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AU - Rodriguez, Fausto J.

AU - Eberhart, Charles

AU - O'Neill, Brian Patrick

AU - Slezak, Jeff

AU - Burger, Peter C.

AU - Goldthwaite, Patricia

AU - Wu, Wenting

AU - Giannini, Caterina

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N2 - BACKGROUND. Histopathologic evaluation of the degree and extent of anaplasia is a useful prognostic parameter in pediatric medulloblastomas. Whether the same applies to adult medulloblastomas is not known. METHODS. The study included 74 adult patients with histologically confirmed medulloblastomas and retrospectively reassessed 67 cases with available slides for the presence of nodularity, collagen deposition (desmoplasia without nodules), and degree and extent of anaplasia. RESULTS. Patients included 43 men and 31 women with the following age distribution: 18-40 years (84%); 41-50 years (9%); and 51-70 years (7%). At last follow-up, 56 patients were alive with a mean follow-up of 6.3 years (range, 0.1-20.8 years). A variety of treatments were employed during the study period, including postoperative radiation (85%) and chemotherapy (27%). Precise treatment modalities were unknown in 12% of patients. Anaplasia was absent (34%), mild (34%), moderate (27%), or severe (5%). Severe anaplasia was diffuse in 2 cases and focal in 1, although in the latter cases severe anaplasia was diffusely present at the time of disease recurrence. Male sex was associated with decreased 10-year recurrence-free survival (40% vs 66%; P = .021) and overall survival (38% vs 68%; P = .005). Severe anaplasia at first resection was found to be an independent predictor of decreased recurrence-free survival (P = .005) and overall survival (P = .015). CONCLUSIONS. The incidence of severe anaplasia in adult medulloblastomas is lower than in the pediatric population. Male sex and the presence of severe anaplasia at the time of first resection are predictors of decreased recurrence-free and overall survival. However, the significance of severe anaplasia should be regarded with caution based on the small number of tumors with this feature in the current study.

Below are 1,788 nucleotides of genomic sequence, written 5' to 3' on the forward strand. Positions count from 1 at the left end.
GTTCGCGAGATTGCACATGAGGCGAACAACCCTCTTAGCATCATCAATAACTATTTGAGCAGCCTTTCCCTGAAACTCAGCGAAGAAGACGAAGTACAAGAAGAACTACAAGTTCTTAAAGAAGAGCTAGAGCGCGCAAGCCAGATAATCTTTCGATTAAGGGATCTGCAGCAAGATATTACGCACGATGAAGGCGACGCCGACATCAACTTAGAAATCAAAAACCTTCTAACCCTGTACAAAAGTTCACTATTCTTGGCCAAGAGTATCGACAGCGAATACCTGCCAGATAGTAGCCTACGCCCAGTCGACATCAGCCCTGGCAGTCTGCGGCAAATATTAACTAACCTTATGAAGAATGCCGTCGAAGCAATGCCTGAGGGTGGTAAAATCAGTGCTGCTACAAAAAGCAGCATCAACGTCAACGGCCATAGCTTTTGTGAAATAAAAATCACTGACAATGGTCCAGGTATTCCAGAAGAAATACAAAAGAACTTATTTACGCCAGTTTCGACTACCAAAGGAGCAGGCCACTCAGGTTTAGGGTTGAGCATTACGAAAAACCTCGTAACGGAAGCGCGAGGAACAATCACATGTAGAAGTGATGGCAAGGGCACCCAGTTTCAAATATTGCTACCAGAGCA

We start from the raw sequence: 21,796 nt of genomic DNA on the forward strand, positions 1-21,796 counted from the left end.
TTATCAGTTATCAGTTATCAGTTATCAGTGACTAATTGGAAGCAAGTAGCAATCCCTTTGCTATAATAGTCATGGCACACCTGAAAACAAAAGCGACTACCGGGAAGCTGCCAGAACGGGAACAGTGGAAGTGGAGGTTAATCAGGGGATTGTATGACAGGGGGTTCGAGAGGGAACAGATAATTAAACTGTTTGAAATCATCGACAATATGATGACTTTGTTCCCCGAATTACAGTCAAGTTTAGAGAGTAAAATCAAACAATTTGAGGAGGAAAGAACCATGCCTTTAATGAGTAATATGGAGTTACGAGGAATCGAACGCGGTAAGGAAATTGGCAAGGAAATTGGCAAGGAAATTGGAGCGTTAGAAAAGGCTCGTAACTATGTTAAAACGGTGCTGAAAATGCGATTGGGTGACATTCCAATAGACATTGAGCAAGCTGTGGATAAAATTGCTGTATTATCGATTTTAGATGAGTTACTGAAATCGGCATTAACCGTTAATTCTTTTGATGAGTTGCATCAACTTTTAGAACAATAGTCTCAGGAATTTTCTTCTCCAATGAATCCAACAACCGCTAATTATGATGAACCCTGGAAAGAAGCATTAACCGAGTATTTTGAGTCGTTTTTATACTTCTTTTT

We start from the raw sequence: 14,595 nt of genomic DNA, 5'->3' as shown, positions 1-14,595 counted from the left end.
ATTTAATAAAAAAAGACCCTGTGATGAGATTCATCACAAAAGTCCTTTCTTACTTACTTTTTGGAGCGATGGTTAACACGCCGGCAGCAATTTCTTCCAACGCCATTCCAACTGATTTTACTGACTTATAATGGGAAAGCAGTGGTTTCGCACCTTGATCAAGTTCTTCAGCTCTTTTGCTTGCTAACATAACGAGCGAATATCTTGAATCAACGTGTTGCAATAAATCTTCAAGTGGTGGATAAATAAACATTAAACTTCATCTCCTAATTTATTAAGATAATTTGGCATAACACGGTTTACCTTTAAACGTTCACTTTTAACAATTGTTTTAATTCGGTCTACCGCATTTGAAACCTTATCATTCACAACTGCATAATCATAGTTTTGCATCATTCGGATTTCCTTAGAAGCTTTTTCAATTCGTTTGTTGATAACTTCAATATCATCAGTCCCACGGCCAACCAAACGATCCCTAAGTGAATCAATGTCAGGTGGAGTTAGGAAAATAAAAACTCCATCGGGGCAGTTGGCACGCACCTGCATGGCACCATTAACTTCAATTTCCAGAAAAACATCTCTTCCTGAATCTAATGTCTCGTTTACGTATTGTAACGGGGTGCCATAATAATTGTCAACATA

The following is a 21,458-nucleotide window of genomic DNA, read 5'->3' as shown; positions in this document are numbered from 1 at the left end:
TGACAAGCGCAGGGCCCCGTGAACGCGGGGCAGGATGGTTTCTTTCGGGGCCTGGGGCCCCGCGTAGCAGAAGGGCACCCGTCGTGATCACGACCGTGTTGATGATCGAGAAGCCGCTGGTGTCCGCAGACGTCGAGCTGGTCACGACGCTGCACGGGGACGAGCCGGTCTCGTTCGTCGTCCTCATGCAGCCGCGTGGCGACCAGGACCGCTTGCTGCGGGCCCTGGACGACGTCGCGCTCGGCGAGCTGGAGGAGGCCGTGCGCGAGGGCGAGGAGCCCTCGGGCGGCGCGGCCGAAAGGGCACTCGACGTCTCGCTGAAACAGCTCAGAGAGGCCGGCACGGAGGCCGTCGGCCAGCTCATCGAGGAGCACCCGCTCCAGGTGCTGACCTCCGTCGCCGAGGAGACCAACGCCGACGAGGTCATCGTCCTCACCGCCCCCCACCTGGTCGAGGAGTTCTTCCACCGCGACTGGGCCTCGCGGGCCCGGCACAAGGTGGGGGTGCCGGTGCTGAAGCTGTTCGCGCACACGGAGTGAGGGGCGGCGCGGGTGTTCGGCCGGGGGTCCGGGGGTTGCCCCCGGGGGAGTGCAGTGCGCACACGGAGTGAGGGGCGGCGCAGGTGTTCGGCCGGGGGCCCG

AB - BACKGROUND. Histopathologic evaluation of the degree and extent of anaplasia is a useful prognostic parameter in pediatric medulloblastomas. Whether the same applies to adult medulloblastomas is not known. METHODS. The study included 74 adult patients with histologically confirmed medulloblastomas and retrospectively reassessed 67 cases with available slides for the presence of nodularity, collagen deposition (desmoplasia without nodules), and degree and extent of anaplasia. RESULTS. Patients included 43 men and 31 women with the following age distribution: 18-40 years (84%); 41-50 years (9%); and 51-70 years (7%). At last follow-up, 56 patients were alive with a mean follow-up of 6.3 years (range, 0.1-20.8 years). A variety of treatments were employed during the study period, including postoperative radiation (85%) and chemotherapy (27%). Precise treatment modalities were unknown in 12% of patients. Anaplasia was absent (34%), mild (34%), moderate (27%), or severe (5%). Severe anaplasia was diffuse in 2 cases and focal in 1, although in the latter cases severe anaplasia was diffusely present at the time of disease recurrence. Male sex was associated with decreased 10-year recurrence-free survival (40% vs 66%; P = .021) and overall survival (38% vs 68%; P = .005). Severe anaplasia at first resection was found to be an independent predictor of decreased recurrence-free survival (P = .005) and overall survival (P = .015). CONCLUSIONS. The incidence of severe anaplasia in adult medulloblastomas is lower than in the pediatric population. Male sex and the presence of severe anaplasia at the time of first resection are predictors of decreased recurrence-free and overall survival. However, the significance of severe anaplasia should be regarded with caution based on the small number of tumors with this feature in the current study.